Director: Michael Gornick
Writer: George A. Romero
Cast: Jerry Stiller, Todd Oleson, Patrick Farrelly, Karen Shallo, Barbara Holmes, David L. Early, and Paul Sparer
Composers: Simon Manses and Erica Portnoy
Air Date: 11/10/1985
Upon arriving at the station for an evening shift, misanthropic radio host Luther Mandrake (Jerry Stiller) wastes no time in disparaging callers who wish to improve their unfortunate life circumstances. As the night progresses, however, Mandrake ends up in a “hairy” predicament of his own.
Despite the simplicity of its premise, “The Devil’s Advocate” will appeal to Tales from the Darkside fans with a morbid sense of humor. Especially worth noting are Jerry Stiller’s mean-spirited monologues, which, in addition to offering a great deal of entertainment value, serve to justify the dismal fate that befalls Mandrake in the final scene.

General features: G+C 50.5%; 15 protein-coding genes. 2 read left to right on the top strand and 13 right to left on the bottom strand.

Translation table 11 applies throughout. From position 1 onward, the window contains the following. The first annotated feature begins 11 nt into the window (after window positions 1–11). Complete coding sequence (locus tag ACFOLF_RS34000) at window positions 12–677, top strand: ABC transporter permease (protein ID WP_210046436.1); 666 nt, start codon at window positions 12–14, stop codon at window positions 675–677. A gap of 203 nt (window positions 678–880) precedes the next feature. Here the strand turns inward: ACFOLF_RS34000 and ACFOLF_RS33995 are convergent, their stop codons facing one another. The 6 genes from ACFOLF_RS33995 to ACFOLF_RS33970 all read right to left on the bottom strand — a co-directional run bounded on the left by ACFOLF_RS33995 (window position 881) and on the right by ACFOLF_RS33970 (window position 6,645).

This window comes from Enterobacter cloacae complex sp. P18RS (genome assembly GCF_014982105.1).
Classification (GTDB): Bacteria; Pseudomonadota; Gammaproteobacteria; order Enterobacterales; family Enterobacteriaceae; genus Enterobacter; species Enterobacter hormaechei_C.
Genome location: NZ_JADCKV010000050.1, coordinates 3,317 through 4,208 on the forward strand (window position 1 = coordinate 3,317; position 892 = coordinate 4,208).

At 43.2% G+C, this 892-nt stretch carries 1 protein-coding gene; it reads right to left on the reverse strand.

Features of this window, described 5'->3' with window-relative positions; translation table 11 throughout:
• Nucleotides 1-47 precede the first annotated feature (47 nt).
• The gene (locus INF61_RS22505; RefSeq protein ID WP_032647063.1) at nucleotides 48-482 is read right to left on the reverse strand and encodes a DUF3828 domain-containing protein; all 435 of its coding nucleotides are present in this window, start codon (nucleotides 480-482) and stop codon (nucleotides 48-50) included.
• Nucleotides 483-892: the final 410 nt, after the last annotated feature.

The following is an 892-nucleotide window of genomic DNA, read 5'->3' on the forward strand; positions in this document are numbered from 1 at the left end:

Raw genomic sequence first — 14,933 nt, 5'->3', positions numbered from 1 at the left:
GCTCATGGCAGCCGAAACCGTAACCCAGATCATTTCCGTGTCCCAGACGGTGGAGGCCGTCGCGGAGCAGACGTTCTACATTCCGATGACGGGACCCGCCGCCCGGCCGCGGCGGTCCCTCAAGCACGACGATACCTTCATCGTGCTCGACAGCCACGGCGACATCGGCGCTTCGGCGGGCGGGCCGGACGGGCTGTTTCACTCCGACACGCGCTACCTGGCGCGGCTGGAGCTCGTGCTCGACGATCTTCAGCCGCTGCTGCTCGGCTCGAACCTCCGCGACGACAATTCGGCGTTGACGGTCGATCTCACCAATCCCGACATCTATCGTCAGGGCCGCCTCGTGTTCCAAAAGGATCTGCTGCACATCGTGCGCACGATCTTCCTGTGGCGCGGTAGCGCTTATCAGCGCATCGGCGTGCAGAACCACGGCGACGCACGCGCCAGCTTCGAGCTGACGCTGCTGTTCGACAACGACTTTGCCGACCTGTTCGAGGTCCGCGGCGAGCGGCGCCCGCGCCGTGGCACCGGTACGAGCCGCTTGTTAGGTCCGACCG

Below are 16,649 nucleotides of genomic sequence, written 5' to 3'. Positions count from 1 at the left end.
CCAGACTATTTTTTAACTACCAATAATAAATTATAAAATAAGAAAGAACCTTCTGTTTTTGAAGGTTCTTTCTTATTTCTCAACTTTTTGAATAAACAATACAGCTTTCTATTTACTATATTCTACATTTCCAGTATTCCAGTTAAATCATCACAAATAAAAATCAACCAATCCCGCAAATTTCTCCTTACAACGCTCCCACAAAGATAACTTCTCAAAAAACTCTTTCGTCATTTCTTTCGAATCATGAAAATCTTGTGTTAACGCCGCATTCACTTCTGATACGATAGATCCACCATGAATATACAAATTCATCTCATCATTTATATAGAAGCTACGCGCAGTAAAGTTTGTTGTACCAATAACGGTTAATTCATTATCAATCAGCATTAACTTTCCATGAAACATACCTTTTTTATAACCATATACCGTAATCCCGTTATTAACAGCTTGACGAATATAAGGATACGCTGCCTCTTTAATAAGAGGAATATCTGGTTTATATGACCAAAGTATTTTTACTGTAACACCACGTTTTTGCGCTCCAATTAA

Though heavy on expository dialogue, George A. Romero’s narrative maintains a captivating atmosphere given the despicable, albeit not entirely monstrous, manner with which Stiller delivered his (admittedly repetitious) lines—an aspect that should prompt a “love-to-hate” reaction from the audience. On one hand, Mandrake derives extraordinary pleasure from insulting working-class callers and will thereby elicit contempt from those of a sensitive inclination; nevertheless, Mandrake’s account of personal tragedy, suffering, and loss provides the viewer with a means of relating to, if not necessarily caring for, a decidedly awful human being.
When addressing Mandrake, the Devil speaks in a cheesy, booming voice that fails to convey an ominous effect as intended.
“The Devil’s Advocate” is an amusing Tales from the Darkside entry. Budgetary limitations aside, this episode avoids a drawn-out or tedious execution while focusing only on one character from start to finish.
Overall Quality: 8/10
If you enjoyed this post, please enter your email address in the subscription box to stay tuned for more updates.